The Block Directory will be a section within the Plugin Directory, that contains only Single Block Plugins.

  • It will be separate from the main plugin directory: you’re either browsing regular WordPress Plugins, or Single Block Plugins.
  • Single Block Plugins will be searchable by block name and description, as per the Block Registration RFC.
  • The Block Directory will probably use a simplified version of the plugin page layout for Single Block Plugins.
  • There will be an API endpoint for searching blocks by name and description.
  • Inclusion in the Block Directory requires following the rules for Single Block Plugins.

Regular WordPress plugins in the main Plugin Directory can continue to register Gutenberg Blocks.

  • Regular plugins will also be searchable by block name and description.
  • Regular plugins can register as many blocks as they like, and are not required to follow the same rules as for Single Block Plugins.
  • Regular plugins can continue to do all the amazing things they can now, including back-end code, wp-admin UI, and so on.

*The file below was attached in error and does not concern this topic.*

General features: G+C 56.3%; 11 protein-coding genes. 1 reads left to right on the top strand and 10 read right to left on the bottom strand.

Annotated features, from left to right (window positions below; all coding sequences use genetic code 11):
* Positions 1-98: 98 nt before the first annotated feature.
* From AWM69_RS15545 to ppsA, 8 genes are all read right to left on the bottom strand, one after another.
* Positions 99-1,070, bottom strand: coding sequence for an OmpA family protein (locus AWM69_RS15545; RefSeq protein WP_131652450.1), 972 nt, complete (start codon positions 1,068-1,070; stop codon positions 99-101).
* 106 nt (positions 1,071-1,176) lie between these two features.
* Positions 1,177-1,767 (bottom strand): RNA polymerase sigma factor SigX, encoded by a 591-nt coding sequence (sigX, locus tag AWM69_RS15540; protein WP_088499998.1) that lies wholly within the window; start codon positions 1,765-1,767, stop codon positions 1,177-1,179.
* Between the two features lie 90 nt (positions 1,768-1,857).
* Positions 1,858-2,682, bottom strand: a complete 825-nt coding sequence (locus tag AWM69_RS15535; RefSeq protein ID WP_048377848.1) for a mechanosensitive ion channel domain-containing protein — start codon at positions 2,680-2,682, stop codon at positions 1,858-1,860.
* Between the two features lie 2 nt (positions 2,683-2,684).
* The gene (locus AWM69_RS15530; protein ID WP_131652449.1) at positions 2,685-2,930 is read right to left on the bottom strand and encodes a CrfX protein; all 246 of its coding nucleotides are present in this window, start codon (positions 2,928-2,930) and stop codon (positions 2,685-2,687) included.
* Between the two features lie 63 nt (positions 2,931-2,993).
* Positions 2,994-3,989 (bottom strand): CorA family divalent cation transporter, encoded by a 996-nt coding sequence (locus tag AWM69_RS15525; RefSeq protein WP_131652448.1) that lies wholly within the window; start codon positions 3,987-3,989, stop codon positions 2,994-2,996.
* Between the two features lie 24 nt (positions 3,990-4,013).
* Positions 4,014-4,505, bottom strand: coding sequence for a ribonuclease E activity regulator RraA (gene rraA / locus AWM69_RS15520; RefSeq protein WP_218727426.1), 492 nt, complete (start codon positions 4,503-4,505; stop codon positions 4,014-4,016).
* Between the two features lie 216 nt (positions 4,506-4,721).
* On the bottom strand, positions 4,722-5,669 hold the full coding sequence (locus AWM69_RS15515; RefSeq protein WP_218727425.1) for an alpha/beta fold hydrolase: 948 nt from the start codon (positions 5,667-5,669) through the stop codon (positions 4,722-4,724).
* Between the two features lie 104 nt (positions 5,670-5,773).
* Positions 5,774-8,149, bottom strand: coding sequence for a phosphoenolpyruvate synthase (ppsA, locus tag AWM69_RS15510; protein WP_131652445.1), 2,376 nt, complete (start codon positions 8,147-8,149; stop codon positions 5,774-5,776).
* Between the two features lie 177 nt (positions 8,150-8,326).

In other words, Single Block Plugins are for blocks; Regular WordPress Plugins are for anything at all.

Single Block Plugins will be JavaScript-based.

  • The block code will be entirely written in JavaScript.
  • The plugin can contain other assets like images and css.
  • To begin with, Single Block Plugins will contain a single PHP file containing plugin headers and initialization code only. Eventually, this should become unnecessary.
  • They won’t have any back-end code.
  • Any UI will be contained within the editor.
  • We’ll help onboard new (and new-to JS) developers with templates, samples, and other tools.

Single Block Plugins will be searchable and installable from within the Gutenberg editor.

  • The Block Inserter will use the above-mentioned search API to discover and display relevant Single Block Plugins from the Block Directory.
  • Installation will (eventually) be seamless, without leaving the editor.
  • We’ll make use of and improve the block management features that are already on their way into core.
  • Obviously this will entail plenty of design, UX, and accessibility work, which will start over on Make Design.
An artist’s impression of what inline installation might look like (thanks Mark!)